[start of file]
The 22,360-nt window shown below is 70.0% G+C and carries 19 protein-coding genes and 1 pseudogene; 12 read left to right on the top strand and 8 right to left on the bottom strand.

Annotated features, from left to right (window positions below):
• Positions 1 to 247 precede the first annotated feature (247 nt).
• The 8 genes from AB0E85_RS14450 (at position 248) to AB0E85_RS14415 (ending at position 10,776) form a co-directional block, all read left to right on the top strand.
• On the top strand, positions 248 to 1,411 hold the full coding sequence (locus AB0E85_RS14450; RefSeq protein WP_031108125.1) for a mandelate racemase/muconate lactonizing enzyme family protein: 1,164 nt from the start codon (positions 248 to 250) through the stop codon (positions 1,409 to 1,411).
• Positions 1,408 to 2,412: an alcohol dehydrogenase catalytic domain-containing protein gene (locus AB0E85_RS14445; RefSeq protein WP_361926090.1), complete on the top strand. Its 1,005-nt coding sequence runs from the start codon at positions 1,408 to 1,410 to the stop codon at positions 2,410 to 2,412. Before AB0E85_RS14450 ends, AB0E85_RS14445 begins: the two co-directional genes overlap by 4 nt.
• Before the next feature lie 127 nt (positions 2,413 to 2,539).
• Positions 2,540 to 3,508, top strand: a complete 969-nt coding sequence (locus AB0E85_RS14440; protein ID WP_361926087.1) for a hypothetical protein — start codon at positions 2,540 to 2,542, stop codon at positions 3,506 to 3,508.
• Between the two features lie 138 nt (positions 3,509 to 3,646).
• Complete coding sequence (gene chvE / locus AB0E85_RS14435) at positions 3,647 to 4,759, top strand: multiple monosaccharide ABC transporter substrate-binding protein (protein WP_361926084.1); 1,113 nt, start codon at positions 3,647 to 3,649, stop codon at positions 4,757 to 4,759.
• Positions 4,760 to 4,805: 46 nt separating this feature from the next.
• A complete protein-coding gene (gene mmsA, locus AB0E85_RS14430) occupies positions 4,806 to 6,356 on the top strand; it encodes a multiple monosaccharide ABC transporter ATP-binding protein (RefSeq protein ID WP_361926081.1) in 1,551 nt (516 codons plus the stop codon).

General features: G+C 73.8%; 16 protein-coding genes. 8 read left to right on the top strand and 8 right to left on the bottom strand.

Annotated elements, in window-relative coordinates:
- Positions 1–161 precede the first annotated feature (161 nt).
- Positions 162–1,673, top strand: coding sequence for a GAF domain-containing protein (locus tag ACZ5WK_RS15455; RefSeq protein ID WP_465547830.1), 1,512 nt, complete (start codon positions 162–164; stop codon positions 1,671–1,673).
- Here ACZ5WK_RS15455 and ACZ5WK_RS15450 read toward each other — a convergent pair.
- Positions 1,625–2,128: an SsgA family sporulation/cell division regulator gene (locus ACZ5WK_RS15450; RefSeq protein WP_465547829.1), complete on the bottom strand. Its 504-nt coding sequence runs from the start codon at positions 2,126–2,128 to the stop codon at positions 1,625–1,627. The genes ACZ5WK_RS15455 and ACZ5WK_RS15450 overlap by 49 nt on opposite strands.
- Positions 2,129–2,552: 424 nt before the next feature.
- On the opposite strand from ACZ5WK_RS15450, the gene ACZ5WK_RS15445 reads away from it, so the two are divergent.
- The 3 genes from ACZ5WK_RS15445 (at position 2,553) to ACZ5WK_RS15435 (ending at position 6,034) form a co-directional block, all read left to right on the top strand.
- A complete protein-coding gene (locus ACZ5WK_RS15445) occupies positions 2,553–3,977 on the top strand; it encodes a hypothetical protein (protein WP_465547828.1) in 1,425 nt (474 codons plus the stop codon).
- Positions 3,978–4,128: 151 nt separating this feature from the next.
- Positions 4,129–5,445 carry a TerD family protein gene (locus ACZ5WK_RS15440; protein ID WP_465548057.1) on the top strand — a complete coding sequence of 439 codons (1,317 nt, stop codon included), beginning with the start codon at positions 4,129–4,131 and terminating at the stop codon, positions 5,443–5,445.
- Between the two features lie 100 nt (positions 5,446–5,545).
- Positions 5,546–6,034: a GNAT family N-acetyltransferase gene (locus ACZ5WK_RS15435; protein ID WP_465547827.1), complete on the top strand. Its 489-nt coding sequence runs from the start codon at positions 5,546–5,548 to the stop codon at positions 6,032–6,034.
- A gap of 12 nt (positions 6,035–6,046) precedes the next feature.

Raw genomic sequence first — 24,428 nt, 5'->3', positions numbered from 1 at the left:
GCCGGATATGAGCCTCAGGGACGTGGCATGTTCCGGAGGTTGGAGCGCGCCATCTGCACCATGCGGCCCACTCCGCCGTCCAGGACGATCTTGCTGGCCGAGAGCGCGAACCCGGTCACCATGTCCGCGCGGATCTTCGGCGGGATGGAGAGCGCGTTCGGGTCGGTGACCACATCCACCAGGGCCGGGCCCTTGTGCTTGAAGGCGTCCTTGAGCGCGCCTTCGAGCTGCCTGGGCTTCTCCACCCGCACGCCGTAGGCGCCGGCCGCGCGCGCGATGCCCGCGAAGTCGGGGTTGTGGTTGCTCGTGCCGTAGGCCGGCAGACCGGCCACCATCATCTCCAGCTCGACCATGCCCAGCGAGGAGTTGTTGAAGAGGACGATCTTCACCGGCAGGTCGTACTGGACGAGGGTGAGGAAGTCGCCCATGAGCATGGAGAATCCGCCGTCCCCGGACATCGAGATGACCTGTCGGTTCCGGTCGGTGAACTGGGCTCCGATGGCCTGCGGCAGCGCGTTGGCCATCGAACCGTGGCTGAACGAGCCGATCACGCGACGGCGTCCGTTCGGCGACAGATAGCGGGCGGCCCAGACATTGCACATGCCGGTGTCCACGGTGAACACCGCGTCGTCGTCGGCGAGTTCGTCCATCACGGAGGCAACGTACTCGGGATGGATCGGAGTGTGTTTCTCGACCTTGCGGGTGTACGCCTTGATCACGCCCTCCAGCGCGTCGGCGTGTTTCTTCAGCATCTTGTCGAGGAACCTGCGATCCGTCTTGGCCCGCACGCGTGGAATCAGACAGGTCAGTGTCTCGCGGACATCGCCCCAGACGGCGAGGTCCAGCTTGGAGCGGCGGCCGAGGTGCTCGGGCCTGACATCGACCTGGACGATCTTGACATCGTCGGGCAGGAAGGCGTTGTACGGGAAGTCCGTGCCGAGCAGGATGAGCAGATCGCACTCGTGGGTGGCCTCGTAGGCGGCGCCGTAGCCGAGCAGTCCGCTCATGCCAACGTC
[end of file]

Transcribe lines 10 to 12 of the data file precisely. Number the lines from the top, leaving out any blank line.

• Complete coding sequence (gene chvE / locus AB0E85_RS14435) at positions 3,647 to 4,759, top strand: multiple monosaccharide ABC transporter substrate-binding protein (protein WP_361926084.1); 1,113 nt, start codon at positions 3,647 to 3,649, stop codon at positions 4,757 to 4,759.
• Positions 4,760 to 4,805: 46 nt separating this feature from the next.
• A complete protein-coding gene (gene mmsA, locus AB0E85_RS14430) occupies positions 4,806 to 6,356 on the top strand; it encodes a multiple monosaccharide ABC transporter ATP-binding protein (RefSeq protein ID WP_361926081.1) in 1,551 nt (516 codons plus the stop codon).